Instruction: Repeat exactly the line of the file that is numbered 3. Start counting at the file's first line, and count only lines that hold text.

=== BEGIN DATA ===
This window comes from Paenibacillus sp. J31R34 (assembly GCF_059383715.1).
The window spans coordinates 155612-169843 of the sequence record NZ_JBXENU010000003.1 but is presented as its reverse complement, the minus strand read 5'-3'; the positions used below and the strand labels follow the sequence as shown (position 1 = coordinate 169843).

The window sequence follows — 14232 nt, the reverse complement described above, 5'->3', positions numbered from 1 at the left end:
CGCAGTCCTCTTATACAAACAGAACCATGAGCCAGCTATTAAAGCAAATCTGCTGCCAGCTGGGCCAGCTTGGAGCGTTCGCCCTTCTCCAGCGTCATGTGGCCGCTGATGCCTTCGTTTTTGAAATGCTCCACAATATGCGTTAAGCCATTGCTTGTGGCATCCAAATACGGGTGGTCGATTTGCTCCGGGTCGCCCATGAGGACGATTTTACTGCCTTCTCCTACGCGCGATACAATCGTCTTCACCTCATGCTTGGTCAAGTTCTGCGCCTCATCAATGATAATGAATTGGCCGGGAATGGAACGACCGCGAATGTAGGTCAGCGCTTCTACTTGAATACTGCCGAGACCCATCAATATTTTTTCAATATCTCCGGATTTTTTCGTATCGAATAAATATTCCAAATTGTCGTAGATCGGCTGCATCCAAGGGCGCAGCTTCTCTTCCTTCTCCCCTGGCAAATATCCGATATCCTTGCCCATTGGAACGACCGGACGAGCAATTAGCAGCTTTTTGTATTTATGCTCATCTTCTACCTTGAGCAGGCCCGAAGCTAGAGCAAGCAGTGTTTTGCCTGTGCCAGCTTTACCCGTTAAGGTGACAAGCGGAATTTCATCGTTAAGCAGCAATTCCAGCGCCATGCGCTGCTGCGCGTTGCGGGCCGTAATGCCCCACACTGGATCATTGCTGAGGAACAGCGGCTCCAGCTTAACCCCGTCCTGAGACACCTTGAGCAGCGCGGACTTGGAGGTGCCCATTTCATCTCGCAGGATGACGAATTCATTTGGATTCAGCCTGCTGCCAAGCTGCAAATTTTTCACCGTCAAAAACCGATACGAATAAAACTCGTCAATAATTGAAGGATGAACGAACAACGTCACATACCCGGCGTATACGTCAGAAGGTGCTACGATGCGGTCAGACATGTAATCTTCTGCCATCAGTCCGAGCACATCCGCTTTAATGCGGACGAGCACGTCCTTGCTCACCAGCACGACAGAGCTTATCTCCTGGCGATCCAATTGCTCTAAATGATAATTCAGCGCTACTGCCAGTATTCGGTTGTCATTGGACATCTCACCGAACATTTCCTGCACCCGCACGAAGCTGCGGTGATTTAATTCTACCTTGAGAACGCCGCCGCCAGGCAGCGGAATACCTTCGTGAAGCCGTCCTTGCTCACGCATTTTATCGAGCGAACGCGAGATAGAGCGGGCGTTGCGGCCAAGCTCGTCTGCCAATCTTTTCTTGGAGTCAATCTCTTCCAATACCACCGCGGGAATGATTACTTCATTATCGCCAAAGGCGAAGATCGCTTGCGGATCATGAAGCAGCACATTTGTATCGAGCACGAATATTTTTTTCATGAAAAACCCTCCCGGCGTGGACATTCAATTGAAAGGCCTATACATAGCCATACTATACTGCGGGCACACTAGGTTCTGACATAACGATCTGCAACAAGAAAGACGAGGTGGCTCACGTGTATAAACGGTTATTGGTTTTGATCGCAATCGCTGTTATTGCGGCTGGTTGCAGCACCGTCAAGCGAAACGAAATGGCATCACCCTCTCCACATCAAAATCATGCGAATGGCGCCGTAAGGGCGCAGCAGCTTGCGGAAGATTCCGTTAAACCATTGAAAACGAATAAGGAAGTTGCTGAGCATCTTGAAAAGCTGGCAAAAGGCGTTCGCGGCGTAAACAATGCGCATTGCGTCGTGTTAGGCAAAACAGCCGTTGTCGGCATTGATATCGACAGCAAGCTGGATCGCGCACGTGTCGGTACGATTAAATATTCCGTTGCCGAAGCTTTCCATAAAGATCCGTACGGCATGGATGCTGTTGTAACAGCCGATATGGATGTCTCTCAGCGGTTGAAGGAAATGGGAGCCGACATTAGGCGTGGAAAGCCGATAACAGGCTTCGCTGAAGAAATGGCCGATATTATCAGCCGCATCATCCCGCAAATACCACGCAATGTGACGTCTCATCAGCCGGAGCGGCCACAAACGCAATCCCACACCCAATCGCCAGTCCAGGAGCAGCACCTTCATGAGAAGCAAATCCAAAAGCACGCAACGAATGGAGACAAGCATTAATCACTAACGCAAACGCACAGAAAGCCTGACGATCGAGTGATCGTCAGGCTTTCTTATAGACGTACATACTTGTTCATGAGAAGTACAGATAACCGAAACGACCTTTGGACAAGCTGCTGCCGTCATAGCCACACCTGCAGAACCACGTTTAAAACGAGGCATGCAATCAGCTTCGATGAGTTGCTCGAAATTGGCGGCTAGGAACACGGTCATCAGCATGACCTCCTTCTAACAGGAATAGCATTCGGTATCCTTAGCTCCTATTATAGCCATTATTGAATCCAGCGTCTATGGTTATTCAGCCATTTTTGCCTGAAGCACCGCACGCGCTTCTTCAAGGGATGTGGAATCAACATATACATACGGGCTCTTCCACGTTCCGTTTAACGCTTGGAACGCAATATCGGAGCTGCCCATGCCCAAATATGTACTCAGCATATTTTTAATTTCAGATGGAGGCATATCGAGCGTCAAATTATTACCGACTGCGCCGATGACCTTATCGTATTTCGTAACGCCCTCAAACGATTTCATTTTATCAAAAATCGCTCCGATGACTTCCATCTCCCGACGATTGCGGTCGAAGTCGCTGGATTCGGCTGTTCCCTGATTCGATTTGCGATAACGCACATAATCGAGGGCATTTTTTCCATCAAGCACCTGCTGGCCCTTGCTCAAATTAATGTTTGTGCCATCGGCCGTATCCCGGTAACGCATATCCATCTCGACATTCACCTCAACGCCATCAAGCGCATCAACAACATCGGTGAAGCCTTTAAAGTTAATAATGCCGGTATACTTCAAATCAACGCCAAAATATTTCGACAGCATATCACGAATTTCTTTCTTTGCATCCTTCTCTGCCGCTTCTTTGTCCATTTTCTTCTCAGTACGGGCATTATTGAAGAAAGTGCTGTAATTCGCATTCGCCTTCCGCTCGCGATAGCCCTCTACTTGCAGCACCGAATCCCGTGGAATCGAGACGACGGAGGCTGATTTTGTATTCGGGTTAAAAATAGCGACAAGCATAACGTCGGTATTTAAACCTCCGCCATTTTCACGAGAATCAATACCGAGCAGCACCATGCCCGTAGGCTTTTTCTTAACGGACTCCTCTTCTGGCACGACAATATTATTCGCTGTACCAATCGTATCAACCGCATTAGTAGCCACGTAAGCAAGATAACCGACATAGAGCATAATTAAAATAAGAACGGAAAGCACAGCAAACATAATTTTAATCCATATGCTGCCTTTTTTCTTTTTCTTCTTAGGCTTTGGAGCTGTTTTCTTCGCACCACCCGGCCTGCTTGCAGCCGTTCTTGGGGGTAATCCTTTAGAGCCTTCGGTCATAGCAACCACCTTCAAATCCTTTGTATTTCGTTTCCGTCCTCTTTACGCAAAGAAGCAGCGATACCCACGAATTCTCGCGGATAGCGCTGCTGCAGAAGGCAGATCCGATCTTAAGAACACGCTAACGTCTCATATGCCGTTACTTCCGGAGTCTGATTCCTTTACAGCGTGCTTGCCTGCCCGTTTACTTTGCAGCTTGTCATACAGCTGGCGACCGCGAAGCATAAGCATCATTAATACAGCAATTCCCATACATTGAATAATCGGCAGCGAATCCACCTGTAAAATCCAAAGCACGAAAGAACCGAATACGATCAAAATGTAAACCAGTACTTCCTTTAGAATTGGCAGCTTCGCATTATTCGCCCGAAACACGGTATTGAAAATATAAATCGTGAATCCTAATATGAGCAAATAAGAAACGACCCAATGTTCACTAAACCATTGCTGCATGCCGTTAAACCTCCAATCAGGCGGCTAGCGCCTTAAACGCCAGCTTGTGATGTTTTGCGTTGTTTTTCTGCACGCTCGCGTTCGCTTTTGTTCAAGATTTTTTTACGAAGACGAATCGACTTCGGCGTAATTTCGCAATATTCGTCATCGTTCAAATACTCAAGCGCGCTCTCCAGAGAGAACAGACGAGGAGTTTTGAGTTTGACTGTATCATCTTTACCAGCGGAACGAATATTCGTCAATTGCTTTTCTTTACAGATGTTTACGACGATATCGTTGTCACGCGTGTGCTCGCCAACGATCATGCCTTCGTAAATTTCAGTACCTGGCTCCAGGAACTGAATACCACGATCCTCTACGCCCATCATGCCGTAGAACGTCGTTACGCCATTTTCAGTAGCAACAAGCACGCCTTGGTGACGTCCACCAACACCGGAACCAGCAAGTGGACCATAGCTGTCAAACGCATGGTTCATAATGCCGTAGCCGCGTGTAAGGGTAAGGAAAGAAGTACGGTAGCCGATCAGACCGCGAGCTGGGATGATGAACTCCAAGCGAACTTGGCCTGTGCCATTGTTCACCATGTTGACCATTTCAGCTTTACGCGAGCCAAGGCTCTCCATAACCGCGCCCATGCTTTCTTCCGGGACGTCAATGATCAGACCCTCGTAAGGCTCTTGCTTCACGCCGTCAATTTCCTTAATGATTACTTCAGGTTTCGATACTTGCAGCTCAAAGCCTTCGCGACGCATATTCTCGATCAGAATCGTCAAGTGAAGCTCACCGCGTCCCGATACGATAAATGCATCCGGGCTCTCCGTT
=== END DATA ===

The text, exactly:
The window sequence follows — 14232 nt, the reverse complement described above, 5'->3', positions numbered from 1 at the left end: